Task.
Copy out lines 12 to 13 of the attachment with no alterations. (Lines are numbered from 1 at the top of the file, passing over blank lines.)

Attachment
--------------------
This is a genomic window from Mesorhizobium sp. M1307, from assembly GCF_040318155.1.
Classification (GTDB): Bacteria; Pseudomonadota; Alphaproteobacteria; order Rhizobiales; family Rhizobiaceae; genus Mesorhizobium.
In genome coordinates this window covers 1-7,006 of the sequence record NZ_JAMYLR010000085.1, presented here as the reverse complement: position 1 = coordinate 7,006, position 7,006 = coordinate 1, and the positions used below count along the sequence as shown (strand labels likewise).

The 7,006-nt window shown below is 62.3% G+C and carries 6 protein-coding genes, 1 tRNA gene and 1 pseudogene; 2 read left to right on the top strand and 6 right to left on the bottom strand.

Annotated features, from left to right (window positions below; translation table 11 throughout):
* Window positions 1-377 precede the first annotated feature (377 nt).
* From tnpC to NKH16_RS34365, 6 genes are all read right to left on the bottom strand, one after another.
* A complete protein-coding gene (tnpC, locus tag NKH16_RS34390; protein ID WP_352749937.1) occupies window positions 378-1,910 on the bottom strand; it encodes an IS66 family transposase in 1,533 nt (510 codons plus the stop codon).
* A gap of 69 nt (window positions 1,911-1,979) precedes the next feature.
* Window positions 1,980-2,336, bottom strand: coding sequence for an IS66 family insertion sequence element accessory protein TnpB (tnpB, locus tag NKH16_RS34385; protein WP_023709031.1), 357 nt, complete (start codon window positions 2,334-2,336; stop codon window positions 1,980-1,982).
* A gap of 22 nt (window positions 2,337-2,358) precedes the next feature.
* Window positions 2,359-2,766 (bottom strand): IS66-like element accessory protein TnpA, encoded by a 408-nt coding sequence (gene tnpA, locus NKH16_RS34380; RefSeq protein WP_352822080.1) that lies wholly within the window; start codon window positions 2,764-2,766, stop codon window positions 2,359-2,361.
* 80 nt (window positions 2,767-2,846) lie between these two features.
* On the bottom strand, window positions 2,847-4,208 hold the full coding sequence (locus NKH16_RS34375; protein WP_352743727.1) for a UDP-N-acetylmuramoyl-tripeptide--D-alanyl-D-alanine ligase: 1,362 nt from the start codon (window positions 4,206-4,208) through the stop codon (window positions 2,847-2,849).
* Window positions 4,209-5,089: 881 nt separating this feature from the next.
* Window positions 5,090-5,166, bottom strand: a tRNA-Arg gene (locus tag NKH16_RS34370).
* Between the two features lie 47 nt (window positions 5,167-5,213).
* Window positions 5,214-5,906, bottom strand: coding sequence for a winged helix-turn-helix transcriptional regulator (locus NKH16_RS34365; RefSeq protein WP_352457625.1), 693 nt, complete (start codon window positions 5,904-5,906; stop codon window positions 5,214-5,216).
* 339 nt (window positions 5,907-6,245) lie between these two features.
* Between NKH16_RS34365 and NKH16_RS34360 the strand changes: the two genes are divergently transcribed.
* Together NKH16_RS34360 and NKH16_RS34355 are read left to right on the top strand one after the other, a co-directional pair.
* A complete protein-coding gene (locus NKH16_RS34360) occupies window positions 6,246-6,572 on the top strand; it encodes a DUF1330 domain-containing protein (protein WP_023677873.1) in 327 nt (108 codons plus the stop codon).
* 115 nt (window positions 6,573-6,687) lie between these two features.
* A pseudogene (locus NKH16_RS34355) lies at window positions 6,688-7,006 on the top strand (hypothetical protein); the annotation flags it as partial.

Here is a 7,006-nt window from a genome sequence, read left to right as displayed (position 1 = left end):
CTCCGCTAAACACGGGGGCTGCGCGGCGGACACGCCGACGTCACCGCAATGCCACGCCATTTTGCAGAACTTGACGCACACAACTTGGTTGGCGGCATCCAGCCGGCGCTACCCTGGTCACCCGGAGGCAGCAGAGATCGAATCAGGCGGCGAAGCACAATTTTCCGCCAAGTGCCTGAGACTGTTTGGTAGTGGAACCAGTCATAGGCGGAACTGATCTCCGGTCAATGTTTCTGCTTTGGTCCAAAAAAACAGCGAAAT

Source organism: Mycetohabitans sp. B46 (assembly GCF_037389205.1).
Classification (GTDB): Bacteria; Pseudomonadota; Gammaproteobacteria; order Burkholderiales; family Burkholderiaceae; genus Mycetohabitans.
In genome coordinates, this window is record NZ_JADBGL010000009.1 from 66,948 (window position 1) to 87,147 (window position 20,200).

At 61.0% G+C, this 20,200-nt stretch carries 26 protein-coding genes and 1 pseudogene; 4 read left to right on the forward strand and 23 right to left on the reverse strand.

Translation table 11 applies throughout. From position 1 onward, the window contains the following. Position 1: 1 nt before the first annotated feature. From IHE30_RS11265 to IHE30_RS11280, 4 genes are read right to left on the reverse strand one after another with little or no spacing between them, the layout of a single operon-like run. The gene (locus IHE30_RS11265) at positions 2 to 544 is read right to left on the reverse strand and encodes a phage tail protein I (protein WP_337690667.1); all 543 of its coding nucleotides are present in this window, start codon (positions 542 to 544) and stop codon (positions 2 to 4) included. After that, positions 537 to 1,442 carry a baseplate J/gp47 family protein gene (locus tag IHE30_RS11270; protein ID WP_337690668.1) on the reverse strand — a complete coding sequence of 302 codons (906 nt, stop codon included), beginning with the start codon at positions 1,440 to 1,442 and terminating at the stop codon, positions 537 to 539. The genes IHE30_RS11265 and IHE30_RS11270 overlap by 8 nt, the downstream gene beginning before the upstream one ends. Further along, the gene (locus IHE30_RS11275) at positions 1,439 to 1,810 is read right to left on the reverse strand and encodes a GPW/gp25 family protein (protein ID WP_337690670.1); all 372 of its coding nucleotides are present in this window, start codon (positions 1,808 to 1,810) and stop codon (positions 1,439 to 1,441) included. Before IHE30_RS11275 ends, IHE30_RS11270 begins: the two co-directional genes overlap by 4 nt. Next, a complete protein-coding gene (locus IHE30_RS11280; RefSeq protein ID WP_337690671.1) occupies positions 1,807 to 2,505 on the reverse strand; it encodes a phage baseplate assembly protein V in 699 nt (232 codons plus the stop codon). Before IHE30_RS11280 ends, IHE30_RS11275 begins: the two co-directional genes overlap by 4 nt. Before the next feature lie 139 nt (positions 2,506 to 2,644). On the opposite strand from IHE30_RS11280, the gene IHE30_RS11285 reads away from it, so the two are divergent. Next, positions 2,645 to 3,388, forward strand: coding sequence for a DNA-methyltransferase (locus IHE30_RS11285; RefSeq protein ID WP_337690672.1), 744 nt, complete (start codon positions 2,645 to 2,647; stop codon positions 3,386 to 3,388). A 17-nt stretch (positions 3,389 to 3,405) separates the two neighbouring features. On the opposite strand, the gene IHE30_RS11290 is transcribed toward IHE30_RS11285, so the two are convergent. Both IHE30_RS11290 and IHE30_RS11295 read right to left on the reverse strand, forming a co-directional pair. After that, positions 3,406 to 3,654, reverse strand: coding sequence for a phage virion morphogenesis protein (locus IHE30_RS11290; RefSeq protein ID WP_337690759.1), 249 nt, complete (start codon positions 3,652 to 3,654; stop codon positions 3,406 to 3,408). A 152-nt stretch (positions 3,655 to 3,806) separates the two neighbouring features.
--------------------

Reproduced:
* Window positions 2,359-2,766 (bottom strand): IS66-like element accessory protein TnpA, encoded by a 408-nt coding sequence (gene tnpA, locus NKH16_RS34380; RefSeq protein WP_352822080.1) that lies wholly within the window; start codon window positions 2,764-2,766, stop codon window positions 2,359-2,361.
* 80 nt (window positions 2,767-2,846) lie between these two features.